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I am currently trying out Unity 3D and I've run into a problem. The problem is I have a car that moves along a road and then when it reaches a corner I would like it to turn the corner and have the model rotate based on its current velocity.

Here is the code I have for moving the object forward:

_velocity += (_velocity * Time.deltaTime) + (_acceleration / 2f) * Time.deltaTime * 2f;
_velocity = Mathf.Clamp(_velocity, 0f, MaxVelocity);
Vector3 position = this.transform.position;
position += -this.transform.forward * _velocity * Time.deltaTime;
this.transform.position = position;

The variables are declared as class members:

private const float MaxVelocity = 10;
private float _velocity;
private float _acceleration;

This appears to work OK for moving forward. If I applied a rotation it may look OK for a certain velocity, but if the velocity changes, then the rotation seems to quick or to slow.

What I would like (but completely failing at accomplish) is when it comes time to turn, then I would look at the velocity and calculate a smooth rotation so when an object performs a turn it will always end up at the same point regardless of how quick it approaches the corner.

I have tried a number of options, over countless hours, but I'm not having any luck!

Any ideas?

UPDATE #1:

Below is a half-way solution I got, but for now I will add it here and leave the question open for a bit in case someone can provide a better approach.

From what I worked out a LERP rotation from the current direction to the new direction did the trick (kind of!). So, I created a behaviour called VehicleController and in the Awake method I added this:

_target = this.transform.rotation * Quaternion.Euler(0f, 90f, 0f);

This gave me the target rotation relative to my current rotation, i.e. my rotation would have to equal _target for me to be facing in the desired direction. I then added the following to the FixedUpdate method:

//  Rotate
if(_doTurn)
{
    this.transform.rotation = Quaternion.Lerp(this.transform.rotation, _target, Time.fixedDeltaTime * _velocity);
}

This performed the actual rotation. The key part was setting the third parameter Time.fixedDeltaTime * _velocity. This meant that my rotation speed matched my velocity.

My final FixedUpdate method looked like this:

//  Forward
_velocity += (_velocity * Time.deltaTime) + (_acceleration / 2f) * Time.fixedDeltaTime * 2f;
_velocity = Mathf.Clamp(_velocity, 0f, MaxVelocity);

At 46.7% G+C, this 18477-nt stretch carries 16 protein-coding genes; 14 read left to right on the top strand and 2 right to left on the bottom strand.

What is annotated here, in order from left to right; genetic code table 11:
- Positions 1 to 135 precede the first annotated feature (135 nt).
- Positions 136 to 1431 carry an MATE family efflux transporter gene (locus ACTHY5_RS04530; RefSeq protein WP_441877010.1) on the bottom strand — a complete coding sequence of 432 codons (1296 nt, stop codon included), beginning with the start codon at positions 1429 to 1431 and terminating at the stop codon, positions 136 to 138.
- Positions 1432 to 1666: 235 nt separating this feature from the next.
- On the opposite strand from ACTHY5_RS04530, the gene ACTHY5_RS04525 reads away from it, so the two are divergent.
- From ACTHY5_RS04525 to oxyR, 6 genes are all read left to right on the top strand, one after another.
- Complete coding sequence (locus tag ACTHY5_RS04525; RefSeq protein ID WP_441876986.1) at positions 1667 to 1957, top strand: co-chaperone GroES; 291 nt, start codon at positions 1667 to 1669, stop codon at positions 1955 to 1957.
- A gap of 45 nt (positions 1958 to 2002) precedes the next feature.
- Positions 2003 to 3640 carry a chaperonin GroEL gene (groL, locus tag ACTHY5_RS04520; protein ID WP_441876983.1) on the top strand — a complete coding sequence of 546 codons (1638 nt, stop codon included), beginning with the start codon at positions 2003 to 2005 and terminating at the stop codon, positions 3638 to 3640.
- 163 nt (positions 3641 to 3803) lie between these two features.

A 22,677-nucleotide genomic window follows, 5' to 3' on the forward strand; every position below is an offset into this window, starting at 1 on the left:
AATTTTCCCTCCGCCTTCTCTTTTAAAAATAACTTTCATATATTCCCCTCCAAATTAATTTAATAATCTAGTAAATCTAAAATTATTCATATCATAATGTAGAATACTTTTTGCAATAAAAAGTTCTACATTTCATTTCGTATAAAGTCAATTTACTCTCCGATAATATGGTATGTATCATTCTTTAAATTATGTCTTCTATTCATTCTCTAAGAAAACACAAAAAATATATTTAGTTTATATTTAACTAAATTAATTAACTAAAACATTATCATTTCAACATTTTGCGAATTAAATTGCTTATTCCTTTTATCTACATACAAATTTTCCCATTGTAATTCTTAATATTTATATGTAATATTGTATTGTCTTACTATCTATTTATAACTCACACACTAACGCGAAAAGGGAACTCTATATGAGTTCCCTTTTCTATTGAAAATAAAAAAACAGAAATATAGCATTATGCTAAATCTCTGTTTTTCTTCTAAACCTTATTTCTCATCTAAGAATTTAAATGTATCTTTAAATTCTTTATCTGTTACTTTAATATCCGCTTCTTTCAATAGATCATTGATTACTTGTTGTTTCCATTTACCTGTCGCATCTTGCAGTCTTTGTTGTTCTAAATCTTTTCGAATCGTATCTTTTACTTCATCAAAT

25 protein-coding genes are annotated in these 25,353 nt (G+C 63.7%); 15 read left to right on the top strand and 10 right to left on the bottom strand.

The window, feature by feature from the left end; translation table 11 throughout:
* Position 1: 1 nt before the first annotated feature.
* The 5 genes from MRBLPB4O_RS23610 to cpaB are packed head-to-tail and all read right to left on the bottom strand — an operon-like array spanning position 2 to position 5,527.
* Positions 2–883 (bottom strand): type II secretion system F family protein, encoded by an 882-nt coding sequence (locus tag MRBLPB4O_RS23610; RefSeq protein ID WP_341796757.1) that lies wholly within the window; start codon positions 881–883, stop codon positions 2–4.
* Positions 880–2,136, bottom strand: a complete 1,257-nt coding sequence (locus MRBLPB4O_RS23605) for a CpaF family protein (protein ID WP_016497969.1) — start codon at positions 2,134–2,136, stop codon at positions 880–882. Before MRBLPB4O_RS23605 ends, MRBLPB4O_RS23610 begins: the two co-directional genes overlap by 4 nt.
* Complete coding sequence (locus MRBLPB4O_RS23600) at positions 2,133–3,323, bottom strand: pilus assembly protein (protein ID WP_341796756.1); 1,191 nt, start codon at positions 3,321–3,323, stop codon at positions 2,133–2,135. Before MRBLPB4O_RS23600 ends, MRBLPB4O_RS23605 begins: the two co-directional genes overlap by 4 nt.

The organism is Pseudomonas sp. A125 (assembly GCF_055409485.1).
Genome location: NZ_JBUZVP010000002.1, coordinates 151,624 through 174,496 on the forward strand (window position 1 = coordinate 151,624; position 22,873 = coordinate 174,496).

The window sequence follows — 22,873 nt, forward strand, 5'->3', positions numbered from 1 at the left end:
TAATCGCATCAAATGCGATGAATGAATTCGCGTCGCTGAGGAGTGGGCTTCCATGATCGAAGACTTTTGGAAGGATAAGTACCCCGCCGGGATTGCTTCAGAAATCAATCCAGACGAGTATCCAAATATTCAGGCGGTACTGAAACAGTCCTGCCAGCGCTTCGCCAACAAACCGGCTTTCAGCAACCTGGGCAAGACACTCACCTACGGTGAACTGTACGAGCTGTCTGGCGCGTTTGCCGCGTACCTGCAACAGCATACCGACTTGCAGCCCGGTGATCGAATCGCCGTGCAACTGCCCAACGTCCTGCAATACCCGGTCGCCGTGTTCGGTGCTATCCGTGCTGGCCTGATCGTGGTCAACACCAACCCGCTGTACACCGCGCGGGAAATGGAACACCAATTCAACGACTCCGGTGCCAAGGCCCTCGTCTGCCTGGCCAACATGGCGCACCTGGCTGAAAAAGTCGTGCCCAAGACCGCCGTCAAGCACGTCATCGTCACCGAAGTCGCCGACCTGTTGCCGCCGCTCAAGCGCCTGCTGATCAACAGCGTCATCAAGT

Vector3 position = this.transform.position;
position += -this.transform.forward * _velocity * Time.fixedDeltaTime;
this.transform.position = position;

//  Rotate
if(_doTurn)
{
    this.transform.rotation = Quaternion.Lerp(this.transform.rotation, _target, Time.fixedDeltaTime * _velocity);
}

In this sample I had a BoxCollider that triggered the turn, so in the OnTriggerEnter method I simply set _doTurn to true.

Now there are a few things with this:

  1. After the turn I had to fix the positioning and rotation a little. The values were off by about .2, but I couldn't really notice any oddness to care.
  2. This approach gives a quick snap change in direction which wasn't what I was really after. Ideally I wanted a situation where the turn would be gradual at a certain angle and end in the same point. But, to be honest, it looks OK and that gets me moving on for now! :)

With regards to #1 I think I had to fix some of the position/rotation values because I was using a BoxCollider to trigger the turn so there may be better approaches.

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The easiest way to rotate an object to face the direction of its velocity is to represent the rotation as a vector. Unity's physics does this internally, but unfortunately won't let you access any of these variables. Instead, you can simply apply Torque which will do everything for you (it's not good to use a physics engine and apply physics yourself).

First, get the the rotation you want.

Vector3 DesiredRotation = Quaternion.LookRotation(rigidbody.Velocity).EulerAngles;

Then find the rotation you need to rotate to get there:

Vector3 RotationSteering = DesiredRotation - rigidbody.rotation;

Normalize RotationSteering so you can get more control over the degree of the rotation:

RotationSteering.Normalize();

Multiply Rotation steering by whatever amount you wish to rotate at.

RotationSteering *= 30;

Apply the force then $$$:

rigidbody.AddTorque (RotationSteering);

I'm not sure how Unity handles Torque but that's the physics way. If you want complete control, you could set the rotation manually, but this leads to a lot of awkward things. You'll also have to change the rotational velocity for realistic collisions. Just stick to le standard (albeit flawed) wheel and don't reinvent it. You'll have many less headaches.

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  • \$\begingroup\$ This doesn't always give the shortest rotation. \$\endgroup\$ – Louis Hong Jul 2 '18 at 9:07

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